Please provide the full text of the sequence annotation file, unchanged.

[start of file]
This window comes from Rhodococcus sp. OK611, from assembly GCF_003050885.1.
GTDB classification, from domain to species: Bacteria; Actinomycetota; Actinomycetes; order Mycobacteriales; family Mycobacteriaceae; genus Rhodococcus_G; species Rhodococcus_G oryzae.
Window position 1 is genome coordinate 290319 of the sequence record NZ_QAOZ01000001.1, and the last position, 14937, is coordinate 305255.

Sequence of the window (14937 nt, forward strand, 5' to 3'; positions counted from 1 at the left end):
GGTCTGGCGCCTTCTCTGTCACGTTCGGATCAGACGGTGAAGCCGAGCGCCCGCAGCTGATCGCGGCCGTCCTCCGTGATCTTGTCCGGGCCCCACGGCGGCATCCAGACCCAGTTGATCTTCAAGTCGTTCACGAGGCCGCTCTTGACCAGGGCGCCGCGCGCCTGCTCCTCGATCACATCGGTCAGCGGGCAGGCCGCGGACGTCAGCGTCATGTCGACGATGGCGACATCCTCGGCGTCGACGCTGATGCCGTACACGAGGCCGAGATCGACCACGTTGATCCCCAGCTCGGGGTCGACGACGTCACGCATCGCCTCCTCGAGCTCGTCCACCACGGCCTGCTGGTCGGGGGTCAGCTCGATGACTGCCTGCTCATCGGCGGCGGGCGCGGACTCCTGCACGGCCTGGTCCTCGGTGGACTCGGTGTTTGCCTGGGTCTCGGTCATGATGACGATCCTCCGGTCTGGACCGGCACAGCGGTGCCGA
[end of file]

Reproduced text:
This window comes from Rhodococcus sp. OK611, from assembly GCF_003050885.1.
GTDB classification, from domain to species: Bacteria; Actinomycetota; Actinomycetes; order Mycobacteriales; family Mycobacteriaceae; genus Rhodococcus_G; species Rhodococcus_G oryzae.
Window position 1 is genome coordinate 290319 of the sequence record NZ_QAOZ01000001.1, and the last position, 14937, is coordinate 305255.

Sequence of the window (14937 nt, forward strand, 5' to 3'; positions counted from 1 at the left end):
GGTCTGGCGCCTTCTCTGTCACGTTCGGATCAGACGGTGAAGCCGAGCGCCCGCAGCTGATCGCGGCCGTCCTCCGTGATCTTGTCCGGGCCCCACGGCGGCATCCAGACCCAGTTGATCTTCAAGTCGTTCACGAGGCCGCTCTTGACCAGGGCGCCGCGCGCCTGCTCCTCGATCACATCGGTCAGCGGGCAGGCCGCGGACGTCAGCGTCATGTCGACGATGGCGACATCCTCGGCGTCGACGCTGATGCCGTACACGAGGCCGAGATCGACCACGTTGATCCCCAGCTCGGGGTCGACGACGTCACGCATCGCCTCCTCGAGCTCGTCCACCACGGCCTGCTGGTCGGGGGTCAGCTCGATGACTGCCTGCTCATCGGCGGCGGGCGCGGACTCCTGCACGGCCTGGTCCTCGGTGGACTCGGTGTTTGCCTGGGTCTCGGTCATGATGACGATCCTCCGGTCTGGACCGGCACAGCGGTGCCGA